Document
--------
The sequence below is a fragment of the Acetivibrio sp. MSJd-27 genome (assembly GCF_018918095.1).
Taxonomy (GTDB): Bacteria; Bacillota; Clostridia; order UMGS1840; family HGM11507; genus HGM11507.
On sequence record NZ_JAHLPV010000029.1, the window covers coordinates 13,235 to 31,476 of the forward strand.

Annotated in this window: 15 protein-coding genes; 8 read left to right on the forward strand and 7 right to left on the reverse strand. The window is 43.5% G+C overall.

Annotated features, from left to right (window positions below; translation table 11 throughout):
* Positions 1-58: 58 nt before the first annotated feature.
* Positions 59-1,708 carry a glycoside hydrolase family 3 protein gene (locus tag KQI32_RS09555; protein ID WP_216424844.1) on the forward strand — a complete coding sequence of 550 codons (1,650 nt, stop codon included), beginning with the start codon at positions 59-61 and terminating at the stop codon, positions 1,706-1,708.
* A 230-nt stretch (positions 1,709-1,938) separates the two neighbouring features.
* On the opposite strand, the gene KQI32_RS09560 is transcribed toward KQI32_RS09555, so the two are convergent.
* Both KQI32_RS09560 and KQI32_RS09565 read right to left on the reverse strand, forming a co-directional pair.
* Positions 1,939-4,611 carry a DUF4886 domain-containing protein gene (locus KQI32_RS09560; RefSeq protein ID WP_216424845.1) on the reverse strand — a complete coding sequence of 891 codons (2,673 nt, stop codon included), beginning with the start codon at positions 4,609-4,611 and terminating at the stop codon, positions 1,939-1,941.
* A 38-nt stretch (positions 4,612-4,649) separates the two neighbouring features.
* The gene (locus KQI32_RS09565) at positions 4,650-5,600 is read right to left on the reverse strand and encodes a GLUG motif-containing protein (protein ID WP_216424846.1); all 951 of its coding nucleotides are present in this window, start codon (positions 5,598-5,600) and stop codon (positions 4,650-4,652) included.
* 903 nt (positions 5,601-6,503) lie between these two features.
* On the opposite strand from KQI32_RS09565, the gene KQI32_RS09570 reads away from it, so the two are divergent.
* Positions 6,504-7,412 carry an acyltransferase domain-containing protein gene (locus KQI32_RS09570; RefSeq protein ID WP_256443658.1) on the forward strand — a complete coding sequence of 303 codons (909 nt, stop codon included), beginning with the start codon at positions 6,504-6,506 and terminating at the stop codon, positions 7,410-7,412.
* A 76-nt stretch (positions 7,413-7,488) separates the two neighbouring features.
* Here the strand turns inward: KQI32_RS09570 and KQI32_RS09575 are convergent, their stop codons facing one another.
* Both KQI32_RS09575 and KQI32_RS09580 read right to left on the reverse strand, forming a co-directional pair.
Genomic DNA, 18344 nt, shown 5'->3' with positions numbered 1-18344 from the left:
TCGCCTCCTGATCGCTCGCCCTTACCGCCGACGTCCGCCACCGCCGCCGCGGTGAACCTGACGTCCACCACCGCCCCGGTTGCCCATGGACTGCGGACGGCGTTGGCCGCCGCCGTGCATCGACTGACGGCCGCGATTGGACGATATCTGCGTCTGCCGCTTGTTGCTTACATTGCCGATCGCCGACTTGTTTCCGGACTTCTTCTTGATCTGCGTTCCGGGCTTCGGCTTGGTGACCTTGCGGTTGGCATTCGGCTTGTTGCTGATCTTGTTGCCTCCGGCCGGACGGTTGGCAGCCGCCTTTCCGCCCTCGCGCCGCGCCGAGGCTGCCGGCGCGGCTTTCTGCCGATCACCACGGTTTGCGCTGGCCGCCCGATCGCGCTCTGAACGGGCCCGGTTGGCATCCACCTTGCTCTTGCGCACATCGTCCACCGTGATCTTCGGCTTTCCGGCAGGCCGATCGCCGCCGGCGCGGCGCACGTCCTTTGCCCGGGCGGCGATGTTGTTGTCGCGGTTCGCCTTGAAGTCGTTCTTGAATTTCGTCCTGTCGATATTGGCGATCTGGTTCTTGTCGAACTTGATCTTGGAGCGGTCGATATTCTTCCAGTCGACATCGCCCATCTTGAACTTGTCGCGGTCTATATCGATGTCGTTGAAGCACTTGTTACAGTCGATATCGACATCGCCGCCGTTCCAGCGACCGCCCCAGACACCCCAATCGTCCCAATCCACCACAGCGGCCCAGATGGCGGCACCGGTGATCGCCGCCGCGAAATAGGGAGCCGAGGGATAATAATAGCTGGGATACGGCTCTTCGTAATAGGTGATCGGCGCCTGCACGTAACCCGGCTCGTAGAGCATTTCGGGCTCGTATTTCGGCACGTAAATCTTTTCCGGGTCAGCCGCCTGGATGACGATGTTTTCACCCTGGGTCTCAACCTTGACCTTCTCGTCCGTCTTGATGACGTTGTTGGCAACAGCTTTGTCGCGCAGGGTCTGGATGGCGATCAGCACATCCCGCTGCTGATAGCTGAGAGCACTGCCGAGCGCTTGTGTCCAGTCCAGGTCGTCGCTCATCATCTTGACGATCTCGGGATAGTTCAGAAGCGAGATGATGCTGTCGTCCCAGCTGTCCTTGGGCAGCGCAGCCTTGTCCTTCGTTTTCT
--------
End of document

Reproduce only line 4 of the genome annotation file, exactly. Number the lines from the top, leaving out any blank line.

Annotated in this window: 15 protein-coding genes; 8 read left to right on the forward strand and 7 right to left on the reverse strand. The window is 43.5% G+C overall.